The draft National E-Commerce Policy (“Draft Policy”) released by the Government of India on February 23, 2019 for stakeholder comments, has left the e-commerce sector in jitters. For global market players, the protectionist construct of the Draft Policy seems to suggest a shift of India’s focus from ‘Ease of Doing Business in India’ to ‘Make in India’. If the Draft Policy is implemented in its present form, it may have a serious impact demanding drastic change in internal strategies, policies and cost allocations for foreign companies having e-commercial presence in India. The Draft Policy is open for stakeholder comments up to March 9, 2019.
The Draft Policy focuses on: (i) restriction on cross-border flow of data; (ii) local presence and taxability of foreign entities having significant economic presence in India; (iii) creating a robust digital infrastructure for e-commerce, from online custom clearance to online resolution of consumer complaints; (iv) promoting exports from India with a boost to start-ups and small firms; and (v) regulatory changes to augment economic growth in e-commerce.
The key highlights of the Draft Policy are as follows:
1. Local Control over Data: The Draft Policy identifies data as an asset and provides that Indian citizens and companies should get economic benefits against monetization of India’s data. The Draft Policy has suggested the following measures in this regard:
(i) To create a legal and technological framework for cross-border flow of data as well as domestic data flow for public policy, for (a) data collected by public-installed ‘Internet of Things’ (IOT) devices; and (b) data of users generated over e-commerce and social media platforms.
(ii) It prohibits disclosure of sensitive data stored by business entities outside India, with any other business entity or third party despite consumer consent. The non-compliance of these obligations may lead to consequences to be prescribed by the Government.
(iii) It has exempted certain types of cross-border data flow from restrictions: (a) data not collected in India; (ii) B2B data transfers outside India under a commercial contract; (c) software and cloud computing services which have no personal or community impact; and (d) multinational corporations moving internal data which is not collected from social media, e-commerce platforms or search engines, etc.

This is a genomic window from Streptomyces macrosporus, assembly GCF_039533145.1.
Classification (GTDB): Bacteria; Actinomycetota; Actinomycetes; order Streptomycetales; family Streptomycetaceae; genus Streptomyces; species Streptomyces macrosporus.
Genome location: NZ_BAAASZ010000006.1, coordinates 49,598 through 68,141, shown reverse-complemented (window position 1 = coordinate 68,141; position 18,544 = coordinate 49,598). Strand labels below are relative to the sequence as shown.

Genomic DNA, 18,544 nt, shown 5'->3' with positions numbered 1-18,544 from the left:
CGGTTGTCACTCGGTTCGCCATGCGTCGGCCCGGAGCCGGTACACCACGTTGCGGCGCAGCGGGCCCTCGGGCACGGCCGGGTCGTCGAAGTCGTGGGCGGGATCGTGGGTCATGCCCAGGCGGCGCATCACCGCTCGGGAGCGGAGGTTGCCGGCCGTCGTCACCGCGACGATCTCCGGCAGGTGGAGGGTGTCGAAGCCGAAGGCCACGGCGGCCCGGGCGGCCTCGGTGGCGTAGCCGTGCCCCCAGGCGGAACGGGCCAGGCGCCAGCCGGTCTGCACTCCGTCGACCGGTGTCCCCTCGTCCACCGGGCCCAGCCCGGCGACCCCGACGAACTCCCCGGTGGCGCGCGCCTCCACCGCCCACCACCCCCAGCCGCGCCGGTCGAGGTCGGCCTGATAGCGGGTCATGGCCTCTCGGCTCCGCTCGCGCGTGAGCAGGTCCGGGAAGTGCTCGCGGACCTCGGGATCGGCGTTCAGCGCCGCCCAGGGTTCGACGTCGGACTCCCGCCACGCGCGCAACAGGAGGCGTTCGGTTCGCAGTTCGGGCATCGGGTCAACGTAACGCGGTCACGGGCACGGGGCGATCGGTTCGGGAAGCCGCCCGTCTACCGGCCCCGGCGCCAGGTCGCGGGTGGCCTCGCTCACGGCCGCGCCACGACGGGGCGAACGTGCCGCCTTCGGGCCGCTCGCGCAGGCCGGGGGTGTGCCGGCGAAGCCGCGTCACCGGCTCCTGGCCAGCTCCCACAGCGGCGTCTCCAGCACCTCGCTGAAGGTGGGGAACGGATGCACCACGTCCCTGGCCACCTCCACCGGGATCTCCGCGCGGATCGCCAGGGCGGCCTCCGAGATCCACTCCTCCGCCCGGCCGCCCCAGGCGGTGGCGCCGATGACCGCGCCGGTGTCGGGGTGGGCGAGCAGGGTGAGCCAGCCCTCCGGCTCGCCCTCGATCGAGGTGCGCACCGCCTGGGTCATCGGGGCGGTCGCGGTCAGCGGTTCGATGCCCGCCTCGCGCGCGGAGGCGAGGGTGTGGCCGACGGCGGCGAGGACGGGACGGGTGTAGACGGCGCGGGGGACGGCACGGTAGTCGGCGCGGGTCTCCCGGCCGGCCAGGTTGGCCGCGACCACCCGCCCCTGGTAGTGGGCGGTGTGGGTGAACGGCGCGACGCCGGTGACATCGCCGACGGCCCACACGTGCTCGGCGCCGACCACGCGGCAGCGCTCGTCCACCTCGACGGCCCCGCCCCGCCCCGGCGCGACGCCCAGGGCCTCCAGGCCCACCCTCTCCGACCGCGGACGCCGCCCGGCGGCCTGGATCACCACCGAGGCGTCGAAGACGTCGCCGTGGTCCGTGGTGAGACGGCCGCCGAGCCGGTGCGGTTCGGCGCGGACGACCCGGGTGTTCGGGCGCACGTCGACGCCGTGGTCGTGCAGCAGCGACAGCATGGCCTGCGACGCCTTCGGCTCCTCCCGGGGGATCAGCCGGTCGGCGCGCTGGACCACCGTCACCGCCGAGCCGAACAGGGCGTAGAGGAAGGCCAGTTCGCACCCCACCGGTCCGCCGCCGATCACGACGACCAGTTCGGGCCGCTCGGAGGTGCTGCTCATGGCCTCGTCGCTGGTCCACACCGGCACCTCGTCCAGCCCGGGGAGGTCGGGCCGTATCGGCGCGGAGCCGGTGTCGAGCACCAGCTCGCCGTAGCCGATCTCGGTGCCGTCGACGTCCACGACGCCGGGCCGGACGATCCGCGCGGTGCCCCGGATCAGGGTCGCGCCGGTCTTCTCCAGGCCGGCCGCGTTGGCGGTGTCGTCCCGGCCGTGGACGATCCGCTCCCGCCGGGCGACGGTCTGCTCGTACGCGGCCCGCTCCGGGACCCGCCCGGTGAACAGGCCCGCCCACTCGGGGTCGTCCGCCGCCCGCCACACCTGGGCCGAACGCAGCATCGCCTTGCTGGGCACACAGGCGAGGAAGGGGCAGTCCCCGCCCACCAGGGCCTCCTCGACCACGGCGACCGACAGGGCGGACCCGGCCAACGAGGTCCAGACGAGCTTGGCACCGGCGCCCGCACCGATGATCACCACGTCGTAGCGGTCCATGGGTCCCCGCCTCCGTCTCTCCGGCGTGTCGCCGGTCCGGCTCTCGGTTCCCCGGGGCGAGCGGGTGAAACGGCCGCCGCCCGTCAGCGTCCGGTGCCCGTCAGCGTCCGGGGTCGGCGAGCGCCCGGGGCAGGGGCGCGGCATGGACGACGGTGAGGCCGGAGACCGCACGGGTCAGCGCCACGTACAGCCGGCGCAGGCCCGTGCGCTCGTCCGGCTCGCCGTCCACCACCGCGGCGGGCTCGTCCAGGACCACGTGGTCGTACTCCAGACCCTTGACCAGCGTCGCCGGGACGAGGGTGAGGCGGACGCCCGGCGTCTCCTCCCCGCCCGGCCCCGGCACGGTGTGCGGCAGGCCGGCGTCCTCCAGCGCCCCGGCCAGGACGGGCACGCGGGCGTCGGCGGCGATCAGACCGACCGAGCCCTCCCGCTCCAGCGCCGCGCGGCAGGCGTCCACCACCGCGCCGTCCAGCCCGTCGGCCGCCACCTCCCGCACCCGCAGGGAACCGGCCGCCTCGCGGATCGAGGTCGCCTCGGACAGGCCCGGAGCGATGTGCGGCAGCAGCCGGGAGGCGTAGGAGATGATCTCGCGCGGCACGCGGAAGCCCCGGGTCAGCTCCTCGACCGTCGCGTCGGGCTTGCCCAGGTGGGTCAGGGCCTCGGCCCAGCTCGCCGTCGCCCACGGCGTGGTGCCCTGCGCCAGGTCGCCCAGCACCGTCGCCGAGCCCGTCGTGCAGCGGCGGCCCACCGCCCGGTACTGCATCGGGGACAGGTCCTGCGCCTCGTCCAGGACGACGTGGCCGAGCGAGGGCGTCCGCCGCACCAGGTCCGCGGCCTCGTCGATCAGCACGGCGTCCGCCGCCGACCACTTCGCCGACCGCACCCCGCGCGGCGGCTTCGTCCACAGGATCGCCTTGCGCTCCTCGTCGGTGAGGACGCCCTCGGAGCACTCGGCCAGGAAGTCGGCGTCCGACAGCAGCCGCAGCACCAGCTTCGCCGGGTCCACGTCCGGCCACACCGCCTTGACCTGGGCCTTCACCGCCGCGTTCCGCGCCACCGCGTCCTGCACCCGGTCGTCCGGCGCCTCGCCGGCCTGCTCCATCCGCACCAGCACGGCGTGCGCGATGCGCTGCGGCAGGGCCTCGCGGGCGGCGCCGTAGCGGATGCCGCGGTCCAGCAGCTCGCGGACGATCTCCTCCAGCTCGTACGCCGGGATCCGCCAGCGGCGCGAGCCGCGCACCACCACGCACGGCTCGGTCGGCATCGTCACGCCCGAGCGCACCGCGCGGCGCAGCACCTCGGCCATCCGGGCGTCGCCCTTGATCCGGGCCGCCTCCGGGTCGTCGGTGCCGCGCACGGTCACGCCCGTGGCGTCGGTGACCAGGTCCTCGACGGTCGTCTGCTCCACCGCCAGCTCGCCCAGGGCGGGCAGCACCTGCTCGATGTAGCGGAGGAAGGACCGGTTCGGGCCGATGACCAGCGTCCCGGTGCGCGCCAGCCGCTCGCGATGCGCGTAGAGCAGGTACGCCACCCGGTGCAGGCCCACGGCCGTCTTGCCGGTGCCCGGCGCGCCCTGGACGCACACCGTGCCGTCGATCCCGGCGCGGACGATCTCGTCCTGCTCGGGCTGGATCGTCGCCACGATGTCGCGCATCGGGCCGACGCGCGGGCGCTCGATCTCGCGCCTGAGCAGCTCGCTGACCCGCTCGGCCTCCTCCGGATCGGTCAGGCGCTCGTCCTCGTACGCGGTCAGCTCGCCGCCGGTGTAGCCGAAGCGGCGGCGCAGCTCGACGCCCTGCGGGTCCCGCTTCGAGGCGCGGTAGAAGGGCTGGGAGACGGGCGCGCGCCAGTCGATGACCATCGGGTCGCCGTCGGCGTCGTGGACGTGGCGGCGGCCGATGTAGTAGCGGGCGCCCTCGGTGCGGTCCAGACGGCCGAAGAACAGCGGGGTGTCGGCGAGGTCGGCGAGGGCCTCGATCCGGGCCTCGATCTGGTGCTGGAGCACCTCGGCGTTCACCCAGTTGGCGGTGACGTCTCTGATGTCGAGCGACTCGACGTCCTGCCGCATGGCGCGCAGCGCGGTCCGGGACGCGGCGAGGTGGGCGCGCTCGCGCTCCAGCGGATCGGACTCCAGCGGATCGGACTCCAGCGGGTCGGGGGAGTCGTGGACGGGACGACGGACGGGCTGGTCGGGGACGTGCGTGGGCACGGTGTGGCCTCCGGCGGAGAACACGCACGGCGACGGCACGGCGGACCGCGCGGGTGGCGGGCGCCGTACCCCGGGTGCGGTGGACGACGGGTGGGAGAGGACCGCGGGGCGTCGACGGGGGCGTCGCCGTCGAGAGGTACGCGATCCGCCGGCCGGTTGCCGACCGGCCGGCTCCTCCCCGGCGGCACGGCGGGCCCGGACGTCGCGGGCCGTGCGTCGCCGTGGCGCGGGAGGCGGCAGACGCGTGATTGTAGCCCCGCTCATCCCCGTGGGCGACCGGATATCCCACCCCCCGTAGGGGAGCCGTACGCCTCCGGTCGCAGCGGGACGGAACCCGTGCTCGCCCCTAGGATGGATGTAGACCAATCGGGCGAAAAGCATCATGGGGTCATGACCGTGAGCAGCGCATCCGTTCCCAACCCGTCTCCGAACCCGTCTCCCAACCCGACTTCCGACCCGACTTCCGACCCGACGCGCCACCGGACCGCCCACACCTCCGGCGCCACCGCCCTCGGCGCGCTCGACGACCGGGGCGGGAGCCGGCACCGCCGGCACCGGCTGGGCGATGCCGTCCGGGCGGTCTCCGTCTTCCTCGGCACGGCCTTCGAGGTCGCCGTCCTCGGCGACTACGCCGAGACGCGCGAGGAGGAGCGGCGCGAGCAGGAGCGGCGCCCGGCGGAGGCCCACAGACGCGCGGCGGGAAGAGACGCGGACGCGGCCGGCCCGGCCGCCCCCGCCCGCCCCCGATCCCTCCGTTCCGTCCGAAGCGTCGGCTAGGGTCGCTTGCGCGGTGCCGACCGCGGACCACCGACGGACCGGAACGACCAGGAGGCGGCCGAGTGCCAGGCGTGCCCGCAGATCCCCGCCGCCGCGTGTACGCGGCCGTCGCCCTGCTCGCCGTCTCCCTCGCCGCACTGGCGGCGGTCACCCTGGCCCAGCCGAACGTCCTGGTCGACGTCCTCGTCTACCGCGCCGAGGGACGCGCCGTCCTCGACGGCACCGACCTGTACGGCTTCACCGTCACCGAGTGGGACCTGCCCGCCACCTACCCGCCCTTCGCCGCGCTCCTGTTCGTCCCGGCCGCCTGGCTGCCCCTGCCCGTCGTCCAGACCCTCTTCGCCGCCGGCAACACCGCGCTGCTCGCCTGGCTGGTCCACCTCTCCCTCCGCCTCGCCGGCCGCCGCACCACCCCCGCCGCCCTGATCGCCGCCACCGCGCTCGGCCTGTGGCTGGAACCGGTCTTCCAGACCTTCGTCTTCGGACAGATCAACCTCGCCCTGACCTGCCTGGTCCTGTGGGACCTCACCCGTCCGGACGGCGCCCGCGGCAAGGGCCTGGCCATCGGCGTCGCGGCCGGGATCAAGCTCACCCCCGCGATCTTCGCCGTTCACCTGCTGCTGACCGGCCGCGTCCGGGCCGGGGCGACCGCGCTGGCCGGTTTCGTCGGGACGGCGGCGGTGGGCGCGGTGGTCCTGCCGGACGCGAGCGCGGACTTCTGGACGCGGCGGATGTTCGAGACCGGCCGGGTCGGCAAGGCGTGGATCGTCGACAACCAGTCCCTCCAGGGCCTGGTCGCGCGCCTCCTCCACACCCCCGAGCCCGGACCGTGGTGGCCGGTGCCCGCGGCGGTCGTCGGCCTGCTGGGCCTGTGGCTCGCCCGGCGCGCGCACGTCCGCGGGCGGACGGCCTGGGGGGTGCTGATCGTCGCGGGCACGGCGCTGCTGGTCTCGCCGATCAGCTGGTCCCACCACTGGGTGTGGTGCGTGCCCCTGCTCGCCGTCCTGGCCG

(iv) The Draft Policy also suggests community sharing of data with start-ups for larger public interest, with the help of a ‘Data Authority,’ which is to be established.
2. Digital Infrastructure: The Draft Policy aims at making India data-storage ready by providing infrastructure guidelines for local data centers, server farms, etc. and shift to a digital regime for services including government services. The Draft Policy has provided for a sunset period of three years to the industry to adjust to the data storage requirements and infrastructure set-up. It also suggests creating domestic alternatives to foreign cloud based and email services. However, there is no blanket or express ban on overseas data storage, other than as discussed above.
3. Foreign Investment (FDI) in E-Commerce Sector: The Draft Policy is in line with the present FDI which permits FDI only in market place models and not inventory-based models.
4. Mandatory Registration in India: Amongst other strict anti-counterfeit and anti-piracy measures suggested by the Draft Policy, it requires e-commerce sites/apps available for download in India, to be registered in India as the importer on record or as the entity through which all sales in India are transacted. A local representative is also required to be appointed by entities.
5. Other Suggested Regulatory Changes: Other regulatory changes suggested by the Draft Policy include: (i) reduction in advertising charges in e-commerce for start-ups and small enterprises; (ii) Government may reserve its right for disclosure of source code and algorithms especially in AI technology platforms; (iii) special status to be afforded to start-ups and small enterprises vis-à-vis data access; (iv) suggested amendment to the Indian Income Tax Act to include ‘significant economic presence’ as a means to determine permanent establishment in India and allocation of profits of multinationals; (v) levying customs duties on electronic transmissions; (vi) addressing digital payment and other financial issues including privacy of information, inherent in e-commerce sector; (vii) increased responsibility and liability of e-commerce and social media platform as to genuineness of information posted on their sites; and (viii) establishment of e- consumer courts to address grievances/ disputes online.
This post was written by Rahul Mahajan and Anushka Jasuja from our affiliate office in Mumbai. Learn more about our India practice here.